Making Corrections

Transcribed below.

These fancy electronic typewriters can erase history. They will make a mark on the page, and then if you don’t like the mark they will make it disappear as completely as a North Korean dissident.

That seems like cheating.

It’s hard to think of a good reason why it should seem like cheating, because we do the same thing with word processors, except much more efficiently. Unless you are one of those Beat poets who think that writing should move in one direction and never look back, editing is an important part of writing.

Still, precisely because we do have word processors, it seems as though there should be something different about a typewriter.

What Dr. Boli finds is that the mechanical action of a mechanical typewriter encourages a rhythmic typing motion that promotes accuracy. The electronic typewriter, just by allowing corrections, makes typing less accurate. Thus the typing speed decreases overall, even if the movement of the fingers is much faster on an electronic keyboard.

There were, of course, ways of correcting mistakes on a manual typewriter, too. Much ingenuity was applied to the question of how to correct the uncorrectable, whether by erasing the error (and much of the paper underneath it) or by covering it up with foul concoctions that never dried, unless you left the lid of the bottle slightly loose, in which case they became inert lumps of concrete.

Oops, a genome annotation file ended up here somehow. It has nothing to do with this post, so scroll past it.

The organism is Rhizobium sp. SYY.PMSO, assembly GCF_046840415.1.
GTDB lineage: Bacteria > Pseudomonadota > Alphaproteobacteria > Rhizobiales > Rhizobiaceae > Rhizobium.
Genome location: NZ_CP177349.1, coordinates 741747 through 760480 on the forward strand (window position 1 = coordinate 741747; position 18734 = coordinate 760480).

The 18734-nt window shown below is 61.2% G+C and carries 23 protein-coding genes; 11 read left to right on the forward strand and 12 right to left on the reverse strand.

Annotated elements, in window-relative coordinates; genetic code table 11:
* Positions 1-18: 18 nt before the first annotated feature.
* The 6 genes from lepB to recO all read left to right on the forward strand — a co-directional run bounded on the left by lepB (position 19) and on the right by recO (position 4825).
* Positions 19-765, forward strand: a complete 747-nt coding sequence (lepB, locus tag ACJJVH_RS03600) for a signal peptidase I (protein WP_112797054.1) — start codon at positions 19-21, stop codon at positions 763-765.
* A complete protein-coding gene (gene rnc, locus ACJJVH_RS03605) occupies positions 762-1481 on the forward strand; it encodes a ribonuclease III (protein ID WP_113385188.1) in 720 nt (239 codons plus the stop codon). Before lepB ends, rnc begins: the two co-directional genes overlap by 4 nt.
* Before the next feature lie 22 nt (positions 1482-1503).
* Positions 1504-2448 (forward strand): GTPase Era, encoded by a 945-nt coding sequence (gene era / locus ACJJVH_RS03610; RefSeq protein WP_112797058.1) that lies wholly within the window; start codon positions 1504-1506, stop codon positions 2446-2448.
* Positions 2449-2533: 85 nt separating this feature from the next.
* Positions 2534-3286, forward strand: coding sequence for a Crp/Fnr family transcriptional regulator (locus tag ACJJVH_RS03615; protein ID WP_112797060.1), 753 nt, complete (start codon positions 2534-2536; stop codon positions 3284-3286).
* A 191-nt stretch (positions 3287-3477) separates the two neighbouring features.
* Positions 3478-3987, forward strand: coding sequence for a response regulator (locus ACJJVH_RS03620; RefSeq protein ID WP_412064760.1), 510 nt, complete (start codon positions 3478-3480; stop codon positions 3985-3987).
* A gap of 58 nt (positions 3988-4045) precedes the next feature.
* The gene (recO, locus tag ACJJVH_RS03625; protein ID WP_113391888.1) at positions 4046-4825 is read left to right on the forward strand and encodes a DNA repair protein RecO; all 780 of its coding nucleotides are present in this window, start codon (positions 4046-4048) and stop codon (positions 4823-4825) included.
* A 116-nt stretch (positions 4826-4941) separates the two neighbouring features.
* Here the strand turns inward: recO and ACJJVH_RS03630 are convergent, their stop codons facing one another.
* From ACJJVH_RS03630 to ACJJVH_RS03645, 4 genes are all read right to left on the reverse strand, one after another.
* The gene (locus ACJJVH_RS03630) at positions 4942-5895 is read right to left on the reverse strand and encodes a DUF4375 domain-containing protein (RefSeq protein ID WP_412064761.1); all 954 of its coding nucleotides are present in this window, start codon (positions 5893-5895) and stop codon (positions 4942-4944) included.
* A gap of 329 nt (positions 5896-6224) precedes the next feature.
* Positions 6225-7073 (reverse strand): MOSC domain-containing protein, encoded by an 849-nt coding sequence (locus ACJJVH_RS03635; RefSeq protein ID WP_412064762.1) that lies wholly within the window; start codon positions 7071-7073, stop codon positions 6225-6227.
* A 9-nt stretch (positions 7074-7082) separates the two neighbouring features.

But there is an alternative to those laborious methods, which is to retype the whole sheet. If a double-spaced page has 200 words on it, and you type at 50 words per minute, then retyping the whole page will take four minutes. Compare that to the time you would spend applying correction fluid and waiting for it to dry (which would never happen), or carefully scraping at the paper with an eraser to remove most of the ink without leaving a hole, and you can see why Dr. Boli has never made use of these correction devices. Paper is cheaper than correction fluid, and typing doesn’t smell as bad.

Olympia Electronic Compact 2
Classic Gothic 10/12 printwheel, 12-pitch

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What Is This Place?

There is a certain amusing dissonance about a site on the Web whose theme is writing by making marks on paper. But that is not the only dissonance you will find here. We’ll have long digressions on random subjects, instructional articles about writing instruments, and even poetry—but everything will be written out on paper, and only then published to the electronic world at large.